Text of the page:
Another week, another series of almost incomprehensible fails from the Biden administration.
First, the so-called “world’s greatest economic team” projects that the president would follow through on his promise to “Build Back Better” and add a million new jobs. The truth in the jobs report was, America didn’t even crack 300k new jobs, and even worse yet, the unemployment rate grew to 6.1%.
Let us also not forget the border. Over about the last month, the Biden-loving media has seemed to give up on the issue and stopped talking about it, maybe in an effort to protect the administration from well-deserved criticism. But for millions of Americans living along the southwestern border, their everyday reality includes gang members, drug dealers, would-be terrorists, and other undesirables stalking their neighborhoods in large numbers, as they blend in among the millions entering the US illegally.
So, is the Biden administration actually good at anything? Well, one thing it certainly isn’t good at is providing America with decent enough cyber defenses to protect our fuel supply chain.
Perhaps the biggest story in America this week is the Colonial Pipeline cyber-attack, executed by Russia’s DarkSide ransomware hacking outfit. The attack successfully halted the supply chain for fuel along the eastern coast of the US and will drive up energy costs for at least the foreseeable future. More frighteningly, it also provided Americans with a sneak preview of what a future cyberwar would look like.
The Colonial attack occurred as the Justice Department had begun a 120-day review of critical cybersecurity threats. The review, announced just days ago by Deputy Attorney General Lisa Monaco, will look to examine the cyber threat from China and Russia, cryptocurrency cyber-attacks, and supply chain attacks similar to the SolarWinds attack. “We are launching this week, under my direction, a review of how the department is looking at exactly this set of challenges,” Monaco stated last week. “We want to bring forth actionable recommendations in a 120-day time frame on what can we be doing better, working with our partners across borders, to address these threats.”
Cryptocurrency hacking attacks have heated up recently and are part of the review because they have seen a dangerous evolution. Initially, cryptocurrency-themed attacks were limited to commandeering computers remotely in order to use them to mine cryptocurrency. More recently, hackers have advanced to where they can steal from digital wallets, or easily swipe victim’s cryptocurrency on computer clipboards while it sits to be pasted into a transaction.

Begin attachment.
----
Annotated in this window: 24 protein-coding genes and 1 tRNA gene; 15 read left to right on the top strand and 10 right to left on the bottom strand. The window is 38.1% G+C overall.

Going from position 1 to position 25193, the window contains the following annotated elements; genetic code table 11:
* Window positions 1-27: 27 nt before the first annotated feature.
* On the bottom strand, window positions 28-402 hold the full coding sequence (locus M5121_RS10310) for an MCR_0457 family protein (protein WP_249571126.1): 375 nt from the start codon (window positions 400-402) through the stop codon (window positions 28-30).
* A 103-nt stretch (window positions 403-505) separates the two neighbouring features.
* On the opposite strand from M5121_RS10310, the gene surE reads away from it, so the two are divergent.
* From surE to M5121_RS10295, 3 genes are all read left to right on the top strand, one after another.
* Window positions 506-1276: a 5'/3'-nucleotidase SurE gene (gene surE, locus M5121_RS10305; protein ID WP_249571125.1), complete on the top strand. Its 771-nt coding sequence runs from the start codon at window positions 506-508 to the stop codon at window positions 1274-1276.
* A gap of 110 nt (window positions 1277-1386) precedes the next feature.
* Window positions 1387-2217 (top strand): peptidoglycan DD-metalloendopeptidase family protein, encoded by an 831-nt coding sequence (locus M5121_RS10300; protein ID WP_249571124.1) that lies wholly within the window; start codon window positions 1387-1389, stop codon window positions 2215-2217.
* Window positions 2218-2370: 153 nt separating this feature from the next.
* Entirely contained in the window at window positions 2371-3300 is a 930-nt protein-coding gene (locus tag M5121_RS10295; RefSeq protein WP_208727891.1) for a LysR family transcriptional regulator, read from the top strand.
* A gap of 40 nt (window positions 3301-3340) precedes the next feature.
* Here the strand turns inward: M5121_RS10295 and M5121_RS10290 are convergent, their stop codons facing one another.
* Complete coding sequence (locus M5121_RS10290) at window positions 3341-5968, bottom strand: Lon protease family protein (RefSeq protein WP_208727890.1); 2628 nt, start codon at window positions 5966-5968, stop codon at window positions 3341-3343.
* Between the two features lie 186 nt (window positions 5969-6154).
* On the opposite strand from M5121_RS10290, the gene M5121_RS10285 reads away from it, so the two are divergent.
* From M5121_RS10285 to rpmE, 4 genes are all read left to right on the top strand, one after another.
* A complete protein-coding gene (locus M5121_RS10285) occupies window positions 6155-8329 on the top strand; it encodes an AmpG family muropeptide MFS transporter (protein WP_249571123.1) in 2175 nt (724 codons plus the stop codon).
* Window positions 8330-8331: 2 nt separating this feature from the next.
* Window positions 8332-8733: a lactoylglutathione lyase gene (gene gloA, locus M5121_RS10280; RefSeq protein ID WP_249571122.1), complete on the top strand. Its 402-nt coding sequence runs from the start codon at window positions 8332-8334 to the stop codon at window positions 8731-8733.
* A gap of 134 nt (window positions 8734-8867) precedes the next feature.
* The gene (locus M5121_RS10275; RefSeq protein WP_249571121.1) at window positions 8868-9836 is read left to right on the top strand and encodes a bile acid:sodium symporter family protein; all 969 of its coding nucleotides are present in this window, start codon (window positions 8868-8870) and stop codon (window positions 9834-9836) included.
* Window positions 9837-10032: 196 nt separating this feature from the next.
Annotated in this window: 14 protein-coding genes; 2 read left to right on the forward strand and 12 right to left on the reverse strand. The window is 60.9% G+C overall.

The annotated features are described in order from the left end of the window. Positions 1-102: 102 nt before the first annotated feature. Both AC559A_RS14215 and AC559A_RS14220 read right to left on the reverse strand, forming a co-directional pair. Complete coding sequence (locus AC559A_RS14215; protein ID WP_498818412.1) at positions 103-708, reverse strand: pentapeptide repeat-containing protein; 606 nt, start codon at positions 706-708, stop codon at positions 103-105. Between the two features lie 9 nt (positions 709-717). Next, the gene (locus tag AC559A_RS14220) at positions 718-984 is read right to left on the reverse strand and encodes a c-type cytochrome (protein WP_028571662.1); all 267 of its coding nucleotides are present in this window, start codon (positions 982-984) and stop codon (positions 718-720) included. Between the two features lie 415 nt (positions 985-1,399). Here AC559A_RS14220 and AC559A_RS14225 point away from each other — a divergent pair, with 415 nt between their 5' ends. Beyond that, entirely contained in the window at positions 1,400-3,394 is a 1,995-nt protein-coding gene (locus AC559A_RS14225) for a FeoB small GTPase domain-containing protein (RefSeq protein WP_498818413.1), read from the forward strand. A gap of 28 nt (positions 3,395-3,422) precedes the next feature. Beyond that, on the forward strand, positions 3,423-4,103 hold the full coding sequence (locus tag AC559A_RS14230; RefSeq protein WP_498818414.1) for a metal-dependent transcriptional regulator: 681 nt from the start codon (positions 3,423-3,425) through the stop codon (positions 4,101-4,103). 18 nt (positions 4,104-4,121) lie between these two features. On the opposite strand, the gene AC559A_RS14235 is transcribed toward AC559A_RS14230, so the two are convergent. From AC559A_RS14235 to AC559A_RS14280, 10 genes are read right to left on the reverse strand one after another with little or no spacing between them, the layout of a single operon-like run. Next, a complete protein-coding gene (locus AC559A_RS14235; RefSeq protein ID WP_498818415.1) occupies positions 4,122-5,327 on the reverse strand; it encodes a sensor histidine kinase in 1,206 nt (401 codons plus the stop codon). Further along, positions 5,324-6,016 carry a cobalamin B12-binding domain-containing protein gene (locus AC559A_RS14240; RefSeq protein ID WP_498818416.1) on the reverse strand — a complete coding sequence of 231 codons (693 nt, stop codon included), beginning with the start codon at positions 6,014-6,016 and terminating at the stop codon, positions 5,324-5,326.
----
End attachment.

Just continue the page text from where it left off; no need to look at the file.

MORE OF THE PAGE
All the while, the Cybersecurity and Infrastructure Security Agency (CISA) still awaits confirmation of a new director. Jen Easterly, a former cybersecurity official at the National Security Agency was just nominated last month by Joe Biden. She experienced a tumultuous time while at the NSA, as the US saw a surge in international hacking attacks. During her years at the NSA, a secret map was released to the media that displayed almost “600 corporate, private or government victims of Chinese Cyber Espionage” that were attacked during a 5-year period. The cyberattacks affected “all sectors of the U.S economy, including major firms like Google and Lockheed Martin, as well as the U.S. government and military,” according to reports.
This recent Colonial DarkSide attack is likely the beginning of increased Chinese and Russian hacks. But this year, new attacks haven’t been limited to major corporations and government entities, as a flurry of recent attacks against Mac users, who for many years assumed that they were immune to cyberattacks on their platform, fell victim to a multitude on new Malware strains.
Joe Biden could not be doing worse. Economically, the country is in tatters. The border continues to be a mess. Cybersecurity readiness seems to be at an all-time low. The question many are asking is, “will America survive long enough to see a transfer in power back to the GOP?”
Julio Rivera is a business and political strategist, the Editorial Director for Reactionary Times, and a political commentator and columnist. His writing, which is focused on cybersecurity and politics, has been published by websites including Newsmax, Townhall, American Thinker and BizPacReview.
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Author: Julio Rivera
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